“Don’t say, ‘I’ll do to him what he did to me; I’ll repay the man for what he has done.’” (CSB – Read the chapter)
I have three young boys. They’re all boys. Our household is generally in a constant state of noisy chaos. And they are brothers through and through. If you have boys you know what that means. While they will get each other’s backs, they fight like cats and dogs much of the time. But more than that, they’re kids. Their brains run on kid logic. That can be enormously frustrating as parents sometimes, but it is to be expected. They’re kids. What is disturbing is when adults operate on kid logic.
One of the elements of kid logic that I hear frequently is contained almost word for word in Proverbs 24:29 here. On occasion we’ll intervene in a particularly aggressive dispute where one has done something to the other (often involving fists or feet connecting with other body parts), and we’ll ask the age-old question: Why did you do that? And on occasion the response we’ll get is this: Because he did it to me!
As frustrating as that is, it’s honest. You know this feeling too. I know you do because you’re like me and I do. I don’t care where you’re from, this instinct toward like-kind vengeance is natural. When someone has done something to us that was mean-spirited or hurtful or violent or just downright evil, our natural instinct is to do the same thing back to them.
But if you’ve been through parenting young kids, though, you know that’s not where things end. According to the dictates of kid logic, things don’t stop there. We’re not actually satisfied with simply doing to them the same thing they’ve done to us. We want to do it to them plus one (or two, or three…). We add the plus one so we have an up on them. We’ve now “shown” them. We’ve shown them what? That we’re stronger than they are. We’re tougher than they are. We’re meaner than they are. We are not to be trifled with. If they do it again, they can expect even worse. This is Self-Preservation 101.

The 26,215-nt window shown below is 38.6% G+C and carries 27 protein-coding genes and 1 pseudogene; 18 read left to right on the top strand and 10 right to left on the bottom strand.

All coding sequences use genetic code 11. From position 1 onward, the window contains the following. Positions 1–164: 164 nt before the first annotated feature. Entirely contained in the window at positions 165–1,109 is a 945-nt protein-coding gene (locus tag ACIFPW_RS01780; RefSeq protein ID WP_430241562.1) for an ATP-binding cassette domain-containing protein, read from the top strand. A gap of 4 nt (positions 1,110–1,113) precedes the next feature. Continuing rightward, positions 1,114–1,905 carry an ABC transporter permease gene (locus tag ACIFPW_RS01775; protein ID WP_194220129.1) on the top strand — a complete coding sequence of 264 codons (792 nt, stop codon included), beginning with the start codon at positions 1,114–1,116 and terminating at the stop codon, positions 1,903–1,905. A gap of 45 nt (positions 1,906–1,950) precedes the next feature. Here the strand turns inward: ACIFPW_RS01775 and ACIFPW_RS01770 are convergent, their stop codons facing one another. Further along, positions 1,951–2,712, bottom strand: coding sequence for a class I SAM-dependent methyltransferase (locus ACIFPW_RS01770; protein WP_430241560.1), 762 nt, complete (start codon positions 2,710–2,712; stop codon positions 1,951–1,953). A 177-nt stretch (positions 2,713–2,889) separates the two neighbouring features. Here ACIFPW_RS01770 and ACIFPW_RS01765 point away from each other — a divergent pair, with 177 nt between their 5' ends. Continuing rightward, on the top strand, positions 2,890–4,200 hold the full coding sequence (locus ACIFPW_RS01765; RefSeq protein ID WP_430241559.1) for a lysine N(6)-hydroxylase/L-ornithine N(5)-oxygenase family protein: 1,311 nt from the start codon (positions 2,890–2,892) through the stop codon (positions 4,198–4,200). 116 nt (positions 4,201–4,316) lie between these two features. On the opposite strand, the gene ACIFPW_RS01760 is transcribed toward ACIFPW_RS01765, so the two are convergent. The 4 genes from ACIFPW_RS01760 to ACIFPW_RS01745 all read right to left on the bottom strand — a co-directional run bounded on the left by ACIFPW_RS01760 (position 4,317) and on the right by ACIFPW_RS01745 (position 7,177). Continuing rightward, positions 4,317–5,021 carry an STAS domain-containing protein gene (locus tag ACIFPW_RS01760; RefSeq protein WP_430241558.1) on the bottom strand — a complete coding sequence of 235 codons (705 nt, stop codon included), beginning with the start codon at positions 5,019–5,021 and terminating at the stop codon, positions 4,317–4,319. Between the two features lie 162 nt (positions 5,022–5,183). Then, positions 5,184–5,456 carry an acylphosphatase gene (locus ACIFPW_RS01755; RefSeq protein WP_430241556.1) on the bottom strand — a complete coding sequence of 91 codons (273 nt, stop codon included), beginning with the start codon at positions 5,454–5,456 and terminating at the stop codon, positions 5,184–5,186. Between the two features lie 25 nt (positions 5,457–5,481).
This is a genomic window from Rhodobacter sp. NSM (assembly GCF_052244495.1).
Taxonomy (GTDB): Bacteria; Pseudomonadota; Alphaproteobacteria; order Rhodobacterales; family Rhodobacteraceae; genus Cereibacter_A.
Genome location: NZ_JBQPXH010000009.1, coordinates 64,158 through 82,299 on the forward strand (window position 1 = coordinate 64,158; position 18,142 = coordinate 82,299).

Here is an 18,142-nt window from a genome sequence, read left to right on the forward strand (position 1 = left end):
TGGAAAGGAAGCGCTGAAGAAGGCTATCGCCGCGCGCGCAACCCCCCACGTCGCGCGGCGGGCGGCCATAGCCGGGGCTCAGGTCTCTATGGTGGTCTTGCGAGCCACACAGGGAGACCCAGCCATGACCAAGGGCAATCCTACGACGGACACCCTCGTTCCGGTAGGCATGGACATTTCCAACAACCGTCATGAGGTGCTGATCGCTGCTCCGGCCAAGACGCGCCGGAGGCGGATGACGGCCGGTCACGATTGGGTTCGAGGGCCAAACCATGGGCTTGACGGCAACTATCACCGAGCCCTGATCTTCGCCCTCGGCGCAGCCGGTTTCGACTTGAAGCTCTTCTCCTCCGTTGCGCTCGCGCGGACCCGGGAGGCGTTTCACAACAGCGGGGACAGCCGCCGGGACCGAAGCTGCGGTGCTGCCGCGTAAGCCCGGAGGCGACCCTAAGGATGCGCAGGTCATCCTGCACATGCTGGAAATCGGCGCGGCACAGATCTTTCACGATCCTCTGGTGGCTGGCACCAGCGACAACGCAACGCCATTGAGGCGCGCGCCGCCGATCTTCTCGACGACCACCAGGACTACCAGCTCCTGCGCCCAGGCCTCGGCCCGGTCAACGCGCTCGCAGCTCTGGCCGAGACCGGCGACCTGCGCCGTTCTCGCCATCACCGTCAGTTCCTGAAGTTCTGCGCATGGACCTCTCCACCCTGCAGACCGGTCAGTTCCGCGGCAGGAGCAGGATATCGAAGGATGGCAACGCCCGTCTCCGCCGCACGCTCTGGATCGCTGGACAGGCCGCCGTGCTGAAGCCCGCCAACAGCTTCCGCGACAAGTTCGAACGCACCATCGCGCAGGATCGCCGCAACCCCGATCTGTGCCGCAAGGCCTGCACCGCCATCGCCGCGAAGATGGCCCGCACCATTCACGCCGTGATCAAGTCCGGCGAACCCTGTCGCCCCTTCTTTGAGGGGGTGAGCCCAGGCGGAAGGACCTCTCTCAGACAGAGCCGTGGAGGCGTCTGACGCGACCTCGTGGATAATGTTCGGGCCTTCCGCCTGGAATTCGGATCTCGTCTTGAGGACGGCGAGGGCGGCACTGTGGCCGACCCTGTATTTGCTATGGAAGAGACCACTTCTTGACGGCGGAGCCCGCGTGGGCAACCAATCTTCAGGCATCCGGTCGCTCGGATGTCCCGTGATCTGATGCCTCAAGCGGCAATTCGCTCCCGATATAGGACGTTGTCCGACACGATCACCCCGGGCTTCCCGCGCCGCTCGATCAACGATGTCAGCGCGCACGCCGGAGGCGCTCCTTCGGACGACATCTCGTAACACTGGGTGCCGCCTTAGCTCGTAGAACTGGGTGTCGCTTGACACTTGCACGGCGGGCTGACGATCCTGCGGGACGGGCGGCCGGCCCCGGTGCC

Let loose, this is how wars have been started. It has broken families and whole communities. This line of thinking leaves a wide wake of destruction wherever it goes. It is why God, through Moses, gave the people of Israel the famous (or perhaps infamous) lex tallionis, or Law of the Tooth. When the people were told they could only take an eye for and eye, it was to prevent them from thinking they could continue taking a head for an eye.
But it was only a stop along the way to God’s vision of justice. Things like this proverb helped to continue to point the people forward down the path to where Jesus would ultimately take them; to where He would take us. Our standard is not personal vengeance. It is kindness and love. It is to love one another as Jesus loved us. Anything short of that will only lead to more trouble and heartache no matter what our situation may be.
So, don’t say, “I will do to him what he did to me.” Instead say, “I will love him as Jesus has loved me.” That’s where life is to be found.